Depending on which telescope used, merging galaxies appear slightly different.
The Webb Space Telescope imaged IC 1623 A and B (collectively, IC 1623) this summer. After first imaging them in 2008, Hubble has now captured a new image of the same pair. One telescope sees the universe primarily in visible and ultraviolet light, while the other sees it in infrared light.
Hubble and Webb telescopes provide spectacular views of the galaxy merger first discovered in 1897. In the constellation Cetus, the galaxies are about 270 million light years away from Earth. It takes about 20 times longer for stars to form in galaxies than in our Milky Way galaxy.
The wavelengths of infrared and near-infrared light that Webb sees are redder than the reddest visible light. As a result, the telescope can observe some of the oldest (redshifted) light in the universe, which dates back just a few hundred million years after the Big Bang.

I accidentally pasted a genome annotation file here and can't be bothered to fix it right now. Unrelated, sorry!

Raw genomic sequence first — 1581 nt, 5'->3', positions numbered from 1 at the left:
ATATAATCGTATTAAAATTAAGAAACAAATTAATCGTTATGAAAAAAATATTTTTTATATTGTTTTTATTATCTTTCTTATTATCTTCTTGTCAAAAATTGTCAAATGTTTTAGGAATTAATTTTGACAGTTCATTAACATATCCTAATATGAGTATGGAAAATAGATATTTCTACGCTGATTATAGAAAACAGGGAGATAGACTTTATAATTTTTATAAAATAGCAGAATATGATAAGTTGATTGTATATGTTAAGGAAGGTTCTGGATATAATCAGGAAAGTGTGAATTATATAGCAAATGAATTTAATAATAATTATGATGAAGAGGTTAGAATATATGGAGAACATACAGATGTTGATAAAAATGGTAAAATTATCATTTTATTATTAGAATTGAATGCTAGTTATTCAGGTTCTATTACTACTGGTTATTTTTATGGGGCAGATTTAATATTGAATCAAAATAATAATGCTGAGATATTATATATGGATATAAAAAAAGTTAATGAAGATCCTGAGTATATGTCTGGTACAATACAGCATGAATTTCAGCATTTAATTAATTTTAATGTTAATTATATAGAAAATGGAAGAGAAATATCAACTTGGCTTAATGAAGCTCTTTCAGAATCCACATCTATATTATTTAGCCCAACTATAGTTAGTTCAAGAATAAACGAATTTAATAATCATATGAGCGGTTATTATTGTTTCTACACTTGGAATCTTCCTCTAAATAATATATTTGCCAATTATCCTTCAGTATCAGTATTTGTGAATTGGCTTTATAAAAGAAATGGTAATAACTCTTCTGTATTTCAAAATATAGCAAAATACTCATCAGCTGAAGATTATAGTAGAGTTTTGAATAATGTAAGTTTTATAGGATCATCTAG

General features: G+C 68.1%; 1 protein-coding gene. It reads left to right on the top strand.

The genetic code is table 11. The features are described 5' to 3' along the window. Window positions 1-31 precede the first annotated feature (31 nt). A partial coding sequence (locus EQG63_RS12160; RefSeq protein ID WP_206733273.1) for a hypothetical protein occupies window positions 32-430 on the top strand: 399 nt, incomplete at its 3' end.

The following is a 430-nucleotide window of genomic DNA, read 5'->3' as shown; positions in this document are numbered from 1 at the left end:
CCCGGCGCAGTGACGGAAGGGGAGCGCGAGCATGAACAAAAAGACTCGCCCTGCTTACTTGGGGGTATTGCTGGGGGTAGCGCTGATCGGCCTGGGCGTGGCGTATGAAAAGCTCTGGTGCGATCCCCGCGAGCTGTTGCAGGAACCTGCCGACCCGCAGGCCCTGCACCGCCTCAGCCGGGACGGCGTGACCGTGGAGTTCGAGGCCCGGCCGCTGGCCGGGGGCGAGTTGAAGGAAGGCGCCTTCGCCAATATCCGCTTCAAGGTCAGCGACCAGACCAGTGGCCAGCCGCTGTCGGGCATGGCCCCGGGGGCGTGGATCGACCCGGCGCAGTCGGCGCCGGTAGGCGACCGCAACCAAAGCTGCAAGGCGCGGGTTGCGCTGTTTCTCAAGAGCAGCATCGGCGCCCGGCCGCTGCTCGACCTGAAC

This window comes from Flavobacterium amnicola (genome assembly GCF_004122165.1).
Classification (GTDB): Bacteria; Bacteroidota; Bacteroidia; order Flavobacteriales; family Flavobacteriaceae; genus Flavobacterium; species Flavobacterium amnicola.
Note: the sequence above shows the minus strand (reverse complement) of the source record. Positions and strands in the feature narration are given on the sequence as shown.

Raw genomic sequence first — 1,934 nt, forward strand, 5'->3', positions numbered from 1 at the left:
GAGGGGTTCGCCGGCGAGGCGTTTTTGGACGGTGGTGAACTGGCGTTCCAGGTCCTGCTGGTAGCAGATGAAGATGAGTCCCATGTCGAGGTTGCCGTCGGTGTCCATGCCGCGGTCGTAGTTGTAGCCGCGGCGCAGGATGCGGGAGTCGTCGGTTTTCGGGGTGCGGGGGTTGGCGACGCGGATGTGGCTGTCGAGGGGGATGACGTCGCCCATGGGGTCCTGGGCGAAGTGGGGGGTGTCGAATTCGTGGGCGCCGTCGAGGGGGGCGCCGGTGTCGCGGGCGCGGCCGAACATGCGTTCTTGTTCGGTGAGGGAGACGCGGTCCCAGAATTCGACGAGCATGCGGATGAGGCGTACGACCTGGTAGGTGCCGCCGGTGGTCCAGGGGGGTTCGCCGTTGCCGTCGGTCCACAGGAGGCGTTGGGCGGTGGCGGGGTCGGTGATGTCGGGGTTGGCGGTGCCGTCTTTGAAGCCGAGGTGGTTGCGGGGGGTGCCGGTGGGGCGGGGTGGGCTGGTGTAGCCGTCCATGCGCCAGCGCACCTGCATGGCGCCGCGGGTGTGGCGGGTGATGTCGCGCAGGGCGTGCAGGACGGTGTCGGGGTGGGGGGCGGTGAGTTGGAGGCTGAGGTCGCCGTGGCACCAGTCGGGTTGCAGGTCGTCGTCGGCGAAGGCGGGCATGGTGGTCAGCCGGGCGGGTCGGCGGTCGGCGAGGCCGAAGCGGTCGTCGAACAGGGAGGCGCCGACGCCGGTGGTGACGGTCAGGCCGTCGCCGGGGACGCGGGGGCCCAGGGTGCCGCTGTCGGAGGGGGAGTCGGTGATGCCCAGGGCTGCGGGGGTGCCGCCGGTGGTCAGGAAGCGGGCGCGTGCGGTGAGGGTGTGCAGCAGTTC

According to the original plan, the $10 billion Webb telescope would only last five years; due to the precision of the launch, the telescope’s lifetime could be twenty years.
In addition to Webb, its predecessor is still going strong. Hubble was launched in 1990 and has been one of humanity’s most useful tools for studying the cosmos ever since. Despite its aging, the telescope continues to produce images primarily at visible and ultraviolet wavelengths, which Webb does not. Therefore, NASA considers Webb to be Hubble’s successor rather than its replacement.
The images of the galaxy pair show the capabilities of the two telescopes. Its infrared brightness makes it a suitable target for Webb. During the merger, intense star formation produces infrared light, but a thick band of dust has blocked much of the galaxy’s detail.
The Webb space telescope can see beyond the limits of Hubble’s vision because it can penetrate through clouds of dust. With its vibrant starburst of red and blue, it cuts right through the obfuscating dust that obscures Hubble’s image of the galaxy merger. As well as the background galaxies, Webb’s rendition is much clearer.
It is almost certain that Webb will continue to capture views first seen by Hubble, such as its recent view of the Pillars of Creation. Hubble helped pave the way for Webb wherever he goes next.
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